2001-Tue Aug 22 12:58:45 EDT 2017
Vetstreet. All rights reserved. Powered by Brightspot.
Vetstreet does not provide medical advice, diagnosis, or treatment. See Additional Information ›
From dogs to horses, there are many stories of therapy animals making a difference in people’s lives. The amazing tales are enough to inspire pet owners to register their own pets as therapy animals. Think your pet would be perfect in a therapy setting? Ideal therapy animal candidates should relish being around people, be calm but outgoing, loving, and gentle, while still being reliable and predictable in a variety of public places and with all manner of strangers.
If this is a path you and your pet might be interested in pursuing, we've got you covered. We talked to three reputable nonprofits, Pet Partners, The Good Dog Foundation and Love on a Leash, to find out exactly what's involved in the process of becoming a therapy animal team.
Pet Partners has over 11,000 registered therapy teams nationwide that visit hospitals, retirement homes, hospices, schools and even libraries. According to Mary Margaret Callahan, director of program development, the majority of their teams consist of dogs, but owners with cats, birds, rats, rabbits and guinea pigs are also able to register.
“One thing that distinguishes Pet Partners is our focus on training the human end of the leash and not just evaluating the animal,” Callahan says. “We know in these settings the animal and handler need to work together as a team so we train both partners.”
Only animals that are at least 1 year old (6 months old for smaller animals) and have been living with their owner at least six months can register. All animals need to have had basic obedience training prior to applying. Further requirements include:
1. Therapy animal handler course
Everyone must pay for and complete a registered animal handler course. This can be an in-person workshop or an online session. The course teaches the skills needed to volunteer in a therapy setting.
2. Visit a veterinarian
Every animal needs to receive a health screening. All pets must pass a general physical exam, be free of internal and external parasites, have up-to-date immunization requirements as prescribed by your vet, and have a current rabies certificate and immunization as recommended by state law.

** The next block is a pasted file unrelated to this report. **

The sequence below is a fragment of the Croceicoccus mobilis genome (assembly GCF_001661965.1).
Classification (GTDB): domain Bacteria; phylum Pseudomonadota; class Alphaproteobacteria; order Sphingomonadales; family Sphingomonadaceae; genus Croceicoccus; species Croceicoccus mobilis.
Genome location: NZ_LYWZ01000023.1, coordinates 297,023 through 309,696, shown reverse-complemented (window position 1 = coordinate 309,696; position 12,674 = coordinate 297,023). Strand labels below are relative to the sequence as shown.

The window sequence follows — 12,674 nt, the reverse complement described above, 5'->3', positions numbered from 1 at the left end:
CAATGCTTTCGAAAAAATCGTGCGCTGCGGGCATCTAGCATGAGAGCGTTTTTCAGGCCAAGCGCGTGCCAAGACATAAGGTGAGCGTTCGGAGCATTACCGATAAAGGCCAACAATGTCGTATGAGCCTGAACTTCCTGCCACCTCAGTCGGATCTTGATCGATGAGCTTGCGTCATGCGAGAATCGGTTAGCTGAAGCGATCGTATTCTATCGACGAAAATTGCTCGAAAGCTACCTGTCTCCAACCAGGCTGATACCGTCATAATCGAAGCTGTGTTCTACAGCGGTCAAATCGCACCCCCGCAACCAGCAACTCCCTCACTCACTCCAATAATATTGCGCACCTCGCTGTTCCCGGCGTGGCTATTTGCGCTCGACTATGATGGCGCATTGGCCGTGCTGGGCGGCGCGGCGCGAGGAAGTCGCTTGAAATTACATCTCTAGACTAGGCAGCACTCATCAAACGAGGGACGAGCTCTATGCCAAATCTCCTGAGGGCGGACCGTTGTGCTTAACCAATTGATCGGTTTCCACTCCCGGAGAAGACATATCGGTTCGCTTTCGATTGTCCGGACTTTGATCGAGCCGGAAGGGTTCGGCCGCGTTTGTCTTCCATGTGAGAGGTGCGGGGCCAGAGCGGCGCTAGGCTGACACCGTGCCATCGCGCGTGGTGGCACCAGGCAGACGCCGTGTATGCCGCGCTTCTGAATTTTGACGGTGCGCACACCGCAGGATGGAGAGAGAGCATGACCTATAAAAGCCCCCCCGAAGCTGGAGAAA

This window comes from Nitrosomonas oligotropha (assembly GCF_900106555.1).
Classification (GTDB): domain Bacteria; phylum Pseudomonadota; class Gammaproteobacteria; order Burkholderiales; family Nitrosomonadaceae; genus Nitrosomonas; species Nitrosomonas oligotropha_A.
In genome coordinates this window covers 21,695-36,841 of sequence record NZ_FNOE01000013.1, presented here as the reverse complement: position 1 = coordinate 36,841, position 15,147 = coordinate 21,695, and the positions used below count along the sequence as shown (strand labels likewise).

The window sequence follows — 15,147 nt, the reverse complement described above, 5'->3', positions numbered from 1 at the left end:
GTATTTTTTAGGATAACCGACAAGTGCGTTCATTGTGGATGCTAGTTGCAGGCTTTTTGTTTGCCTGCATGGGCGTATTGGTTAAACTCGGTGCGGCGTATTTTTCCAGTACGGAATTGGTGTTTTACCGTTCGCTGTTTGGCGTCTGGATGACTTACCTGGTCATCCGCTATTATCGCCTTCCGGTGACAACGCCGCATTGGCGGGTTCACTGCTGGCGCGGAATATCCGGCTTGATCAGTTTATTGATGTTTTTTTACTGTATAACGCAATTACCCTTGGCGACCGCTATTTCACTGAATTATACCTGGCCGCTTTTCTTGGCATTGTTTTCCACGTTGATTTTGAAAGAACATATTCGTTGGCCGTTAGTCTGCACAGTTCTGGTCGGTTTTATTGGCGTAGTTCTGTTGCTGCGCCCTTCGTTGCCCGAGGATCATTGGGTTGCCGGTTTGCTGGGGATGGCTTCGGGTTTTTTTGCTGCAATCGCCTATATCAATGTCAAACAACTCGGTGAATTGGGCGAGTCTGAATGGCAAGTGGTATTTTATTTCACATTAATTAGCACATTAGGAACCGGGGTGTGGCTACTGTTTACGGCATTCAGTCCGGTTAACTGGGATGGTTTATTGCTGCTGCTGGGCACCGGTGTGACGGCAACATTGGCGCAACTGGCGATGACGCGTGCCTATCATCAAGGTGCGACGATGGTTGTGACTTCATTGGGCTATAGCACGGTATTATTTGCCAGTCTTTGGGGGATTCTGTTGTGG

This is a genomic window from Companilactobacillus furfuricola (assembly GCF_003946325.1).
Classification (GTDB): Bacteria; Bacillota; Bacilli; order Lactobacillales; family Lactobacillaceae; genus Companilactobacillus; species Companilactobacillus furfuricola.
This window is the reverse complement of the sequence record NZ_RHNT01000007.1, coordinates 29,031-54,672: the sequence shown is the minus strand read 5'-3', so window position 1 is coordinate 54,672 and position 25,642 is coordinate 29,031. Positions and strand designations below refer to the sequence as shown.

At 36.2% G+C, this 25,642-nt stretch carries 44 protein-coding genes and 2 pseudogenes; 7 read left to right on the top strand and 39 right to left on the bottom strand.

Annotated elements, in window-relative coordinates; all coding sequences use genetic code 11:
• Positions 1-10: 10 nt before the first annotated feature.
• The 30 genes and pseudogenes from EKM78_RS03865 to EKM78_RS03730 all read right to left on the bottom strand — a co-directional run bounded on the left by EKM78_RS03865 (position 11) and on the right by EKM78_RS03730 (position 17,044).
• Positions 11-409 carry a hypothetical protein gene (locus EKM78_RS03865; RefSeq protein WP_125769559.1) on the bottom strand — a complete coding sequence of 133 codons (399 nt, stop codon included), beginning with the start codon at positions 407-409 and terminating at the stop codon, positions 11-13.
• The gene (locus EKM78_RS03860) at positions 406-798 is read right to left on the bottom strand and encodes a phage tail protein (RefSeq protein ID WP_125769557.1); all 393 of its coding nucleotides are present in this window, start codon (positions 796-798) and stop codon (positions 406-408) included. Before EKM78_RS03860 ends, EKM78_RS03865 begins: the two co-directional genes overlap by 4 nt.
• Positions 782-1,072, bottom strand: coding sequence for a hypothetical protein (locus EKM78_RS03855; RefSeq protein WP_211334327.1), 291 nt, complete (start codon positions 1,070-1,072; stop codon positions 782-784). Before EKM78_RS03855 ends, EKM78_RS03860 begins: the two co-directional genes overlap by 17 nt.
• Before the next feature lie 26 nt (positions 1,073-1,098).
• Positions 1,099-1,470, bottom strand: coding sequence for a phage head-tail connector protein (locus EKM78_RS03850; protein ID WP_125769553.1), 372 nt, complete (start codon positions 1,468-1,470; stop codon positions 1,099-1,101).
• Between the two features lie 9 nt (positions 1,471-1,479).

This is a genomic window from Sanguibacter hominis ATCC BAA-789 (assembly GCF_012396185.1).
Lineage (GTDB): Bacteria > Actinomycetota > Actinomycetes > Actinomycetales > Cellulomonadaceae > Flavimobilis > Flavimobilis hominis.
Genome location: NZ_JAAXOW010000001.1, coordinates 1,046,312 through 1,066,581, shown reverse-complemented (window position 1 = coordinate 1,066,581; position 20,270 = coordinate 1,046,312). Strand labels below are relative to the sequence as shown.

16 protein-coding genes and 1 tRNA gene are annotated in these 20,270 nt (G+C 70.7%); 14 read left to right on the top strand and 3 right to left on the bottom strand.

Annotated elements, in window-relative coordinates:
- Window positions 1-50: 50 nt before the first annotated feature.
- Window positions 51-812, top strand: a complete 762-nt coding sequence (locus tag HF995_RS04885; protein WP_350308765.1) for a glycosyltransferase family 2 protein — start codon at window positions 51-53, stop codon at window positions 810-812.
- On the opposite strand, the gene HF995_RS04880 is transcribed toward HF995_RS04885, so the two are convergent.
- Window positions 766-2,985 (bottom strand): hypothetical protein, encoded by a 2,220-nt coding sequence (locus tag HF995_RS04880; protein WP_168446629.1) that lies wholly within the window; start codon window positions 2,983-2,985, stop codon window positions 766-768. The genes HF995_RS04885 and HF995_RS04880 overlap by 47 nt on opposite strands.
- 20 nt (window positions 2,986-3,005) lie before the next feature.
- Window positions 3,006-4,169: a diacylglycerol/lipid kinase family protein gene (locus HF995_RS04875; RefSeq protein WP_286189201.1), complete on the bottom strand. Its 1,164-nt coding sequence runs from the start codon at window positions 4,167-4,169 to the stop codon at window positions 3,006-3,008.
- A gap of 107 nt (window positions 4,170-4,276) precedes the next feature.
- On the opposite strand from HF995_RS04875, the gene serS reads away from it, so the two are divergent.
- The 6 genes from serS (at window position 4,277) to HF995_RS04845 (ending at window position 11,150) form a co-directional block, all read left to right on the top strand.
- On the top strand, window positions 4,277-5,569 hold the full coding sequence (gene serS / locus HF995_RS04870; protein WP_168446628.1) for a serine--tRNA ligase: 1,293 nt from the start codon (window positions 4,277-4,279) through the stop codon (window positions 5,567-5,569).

3. Team evaluation
Now that you've passed the therapy course and your animal's health has been checked out, you’re ready to visit a licensed Pet Partners evaluator and go through a mock visit, which simulates the therapy environment. The visit is evaluated in two parts: how well the animal is controlled by the handler and listens to commands, and how well you and your pet respond to your surroundings. According to Callahan, the type of stimuli during the visit changes depending on the type of animal.
Once you’ve passed the evaluation, all you need to do is send in your registration paperwork and fee, which ranges from $30 (for an additional animal) to $90. You’ll receive an acceptance letter, ID, and animal badge. Once you receive these you can start visiting facilities. Pet Partners offers a directory on their website where you can find facilities to contact about visits.
After you’re a registered team, you need to be reevaluated every two years.
Like this article? Have a point of view to share? Let us know!
Take our breed quiz to find your next pet.
Bartonella is a type bacteria that can be transmitted to cats, dogs and humans from exposure to infected fleas and…
Want to give your pup yummy, low-calorie treats? We’ve got the skinny on which foods are OK to feed him.
Not sure about food puzzles? Our veterinarian reveals why the payoff for your pet is well worth any extra work.
With these simple dental care tips, you can help keep your canine’s adorable smile shiny and healthy for life.
The friendly and inquisitive LaPerm has an easy-care coat that comes in a variety of colors and patterns.
Check out our collection of more than 250 videos about pet training, animal behavior, dog and cat breeds and more.
Wonder which dog or cat best fits your lifestyle? Our new tool will narrow down more than 300 breeds for you.
If the video doesn't start playing momentarily,
please install the latest version of Flash.
Thank you for subscribing.